North Korea's ruling party will convene a plenary meeting of the Central Committee later this month to review its policies for 2021, state-run media reported Thursday, as the country's economy remains stagnant amid the COVID-19 pandemic.
The decision was made at a meeting of the Political Bureau of the Central Committee of the Workers' Party of Korea on Wednesday that leader Kim Jong Un attended, the official Korean Central News Agency said.
Kim, who will mark 10 years in power on Dec. 30, was quoted by KCNA as saying at the gathering that "positive changes" were achieved in overall state affairs including politics, economy, culture and national defense.
Because "next year will be an important one as we should wage a giant struggle as much as we did this year," the party should "work out plans for the new year well to be dynamic, onward, scientific and detailed," Kim added.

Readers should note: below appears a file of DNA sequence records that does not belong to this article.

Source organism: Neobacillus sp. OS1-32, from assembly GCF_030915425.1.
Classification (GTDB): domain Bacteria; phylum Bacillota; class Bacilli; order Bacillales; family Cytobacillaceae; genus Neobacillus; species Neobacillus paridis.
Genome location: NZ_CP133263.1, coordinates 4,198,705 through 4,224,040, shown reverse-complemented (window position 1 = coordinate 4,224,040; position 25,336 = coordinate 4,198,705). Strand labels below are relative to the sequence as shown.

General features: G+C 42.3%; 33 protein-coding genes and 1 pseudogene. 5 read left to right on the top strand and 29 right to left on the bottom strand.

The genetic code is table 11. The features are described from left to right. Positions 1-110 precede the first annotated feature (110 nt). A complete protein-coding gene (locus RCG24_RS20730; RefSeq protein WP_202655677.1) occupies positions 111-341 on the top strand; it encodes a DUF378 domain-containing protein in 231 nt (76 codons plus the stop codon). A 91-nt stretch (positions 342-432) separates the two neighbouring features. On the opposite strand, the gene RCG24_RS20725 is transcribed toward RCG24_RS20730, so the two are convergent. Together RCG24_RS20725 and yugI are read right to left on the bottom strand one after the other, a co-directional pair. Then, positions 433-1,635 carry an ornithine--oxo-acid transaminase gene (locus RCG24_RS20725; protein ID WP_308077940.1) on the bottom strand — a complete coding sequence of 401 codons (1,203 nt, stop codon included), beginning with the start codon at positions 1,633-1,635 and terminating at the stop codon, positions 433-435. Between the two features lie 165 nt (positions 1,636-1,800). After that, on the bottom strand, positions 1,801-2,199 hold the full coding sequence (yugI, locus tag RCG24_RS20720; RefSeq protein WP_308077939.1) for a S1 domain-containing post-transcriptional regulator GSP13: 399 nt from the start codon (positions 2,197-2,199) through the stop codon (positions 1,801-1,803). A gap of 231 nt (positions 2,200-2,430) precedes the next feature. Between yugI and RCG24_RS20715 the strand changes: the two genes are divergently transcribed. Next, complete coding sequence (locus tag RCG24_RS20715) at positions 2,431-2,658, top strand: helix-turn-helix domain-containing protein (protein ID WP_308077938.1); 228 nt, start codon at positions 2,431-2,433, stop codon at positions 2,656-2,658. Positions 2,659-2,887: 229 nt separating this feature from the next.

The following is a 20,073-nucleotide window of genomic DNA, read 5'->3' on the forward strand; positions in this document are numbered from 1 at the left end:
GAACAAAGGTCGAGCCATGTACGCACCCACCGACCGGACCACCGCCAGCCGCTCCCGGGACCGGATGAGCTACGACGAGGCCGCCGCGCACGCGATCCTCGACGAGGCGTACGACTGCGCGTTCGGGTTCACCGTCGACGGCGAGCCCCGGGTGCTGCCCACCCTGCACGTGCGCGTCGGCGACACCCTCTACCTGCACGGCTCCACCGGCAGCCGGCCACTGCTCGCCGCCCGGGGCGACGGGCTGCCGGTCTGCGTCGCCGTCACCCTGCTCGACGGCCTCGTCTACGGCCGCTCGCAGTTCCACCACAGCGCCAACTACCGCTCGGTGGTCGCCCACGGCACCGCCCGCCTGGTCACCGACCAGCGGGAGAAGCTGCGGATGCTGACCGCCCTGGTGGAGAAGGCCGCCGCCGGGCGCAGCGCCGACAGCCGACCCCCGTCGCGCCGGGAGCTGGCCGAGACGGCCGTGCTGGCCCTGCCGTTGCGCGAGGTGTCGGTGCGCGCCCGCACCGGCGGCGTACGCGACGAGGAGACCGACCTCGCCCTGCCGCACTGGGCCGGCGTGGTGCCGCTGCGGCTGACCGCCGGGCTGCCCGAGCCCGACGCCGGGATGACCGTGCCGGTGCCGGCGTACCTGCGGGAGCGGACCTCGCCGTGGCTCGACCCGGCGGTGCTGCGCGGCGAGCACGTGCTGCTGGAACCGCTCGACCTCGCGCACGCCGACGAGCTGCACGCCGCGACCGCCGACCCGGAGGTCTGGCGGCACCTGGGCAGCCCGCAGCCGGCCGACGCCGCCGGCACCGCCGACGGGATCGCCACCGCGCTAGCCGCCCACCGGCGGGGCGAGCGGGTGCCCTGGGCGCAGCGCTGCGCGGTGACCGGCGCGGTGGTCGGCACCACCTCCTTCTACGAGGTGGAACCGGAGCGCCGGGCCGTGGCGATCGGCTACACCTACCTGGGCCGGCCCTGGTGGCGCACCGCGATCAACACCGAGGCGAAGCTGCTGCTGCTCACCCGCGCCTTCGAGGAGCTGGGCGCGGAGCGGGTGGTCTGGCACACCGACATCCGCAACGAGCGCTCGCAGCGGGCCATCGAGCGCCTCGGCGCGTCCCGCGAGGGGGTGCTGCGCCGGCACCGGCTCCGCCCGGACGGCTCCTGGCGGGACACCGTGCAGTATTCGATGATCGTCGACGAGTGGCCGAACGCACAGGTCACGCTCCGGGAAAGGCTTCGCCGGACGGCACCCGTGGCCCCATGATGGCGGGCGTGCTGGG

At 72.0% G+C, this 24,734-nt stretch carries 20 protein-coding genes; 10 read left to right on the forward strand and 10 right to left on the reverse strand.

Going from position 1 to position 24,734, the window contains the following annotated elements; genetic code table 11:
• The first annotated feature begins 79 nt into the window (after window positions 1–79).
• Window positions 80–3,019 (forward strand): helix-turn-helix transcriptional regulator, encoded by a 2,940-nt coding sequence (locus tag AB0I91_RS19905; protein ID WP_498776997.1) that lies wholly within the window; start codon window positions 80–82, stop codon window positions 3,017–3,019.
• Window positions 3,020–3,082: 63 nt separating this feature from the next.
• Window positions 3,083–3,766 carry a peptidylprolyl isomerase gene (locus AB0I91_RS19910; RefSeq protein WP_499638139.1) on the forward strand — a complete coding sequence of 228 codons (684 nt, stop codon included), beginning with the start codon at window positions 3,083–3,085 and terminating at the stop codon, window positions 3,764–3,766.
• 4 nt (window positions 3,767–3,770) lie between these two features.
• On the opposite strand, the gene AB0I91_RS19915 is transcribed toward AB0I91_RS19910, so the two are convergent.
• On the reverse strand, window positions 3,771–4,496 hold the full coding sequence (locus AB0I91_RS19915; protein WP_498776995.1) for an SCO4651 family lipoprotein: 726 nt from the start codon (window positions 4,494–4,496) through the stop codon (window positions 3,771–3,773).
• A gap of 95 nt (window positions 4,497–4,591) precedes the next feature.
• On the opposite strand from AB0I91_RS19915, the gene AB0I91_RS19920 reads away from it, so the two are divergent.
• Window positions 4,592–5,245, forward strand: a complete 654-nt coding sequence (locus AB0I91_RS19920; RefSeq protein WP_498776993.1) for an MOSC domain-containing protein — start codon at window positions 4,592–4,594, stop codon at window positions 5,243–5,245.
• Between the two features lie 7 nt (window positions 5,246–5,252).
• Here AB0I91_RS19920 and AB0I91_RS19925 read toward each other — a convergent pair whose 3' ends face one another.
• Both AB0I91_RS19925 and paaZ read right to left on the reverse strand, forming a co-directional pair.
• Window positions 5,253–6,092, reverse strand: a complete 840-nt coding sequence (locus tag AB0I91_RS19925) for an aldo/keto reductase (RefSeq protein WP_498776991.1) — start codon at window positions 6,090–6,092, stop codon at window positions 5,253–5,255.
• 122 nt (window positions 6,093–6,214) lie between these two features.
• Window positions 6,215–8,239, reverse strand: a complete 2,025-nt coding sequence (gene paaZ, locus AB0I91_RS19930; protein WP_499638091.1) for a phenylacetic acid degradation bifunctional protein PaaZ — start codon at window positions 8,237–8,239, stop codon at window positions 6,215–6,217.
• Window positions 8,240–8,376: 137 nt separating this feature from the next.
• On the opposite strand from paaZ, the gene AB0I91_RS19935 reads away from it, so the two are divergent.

At the party's first congress in nearly five years -- held for eight days through Jan. 12 -- a new five-year national economic development strategy was mapped out.
North Korea has acknowledged facing a severe food crisis due in part to natural disasters and sluggish trade activities with China, its closest and most influential ally in economic terms, in the aftermath of the emergence of the novel coronavirus.
On the diplomatic front, direct talks between North Korea and the United States have been at a standstill for more than two years, with the administration of President Joe Biden unlikely to readily make concessions over denuclearization and sanctions relief.
North Korea has expressed unwillingness to hold bilateral negotiations with the United States unless Washington withdraws what Pyongyang considers to be its hostile stance toward it. The two countries have no diplomatic relations.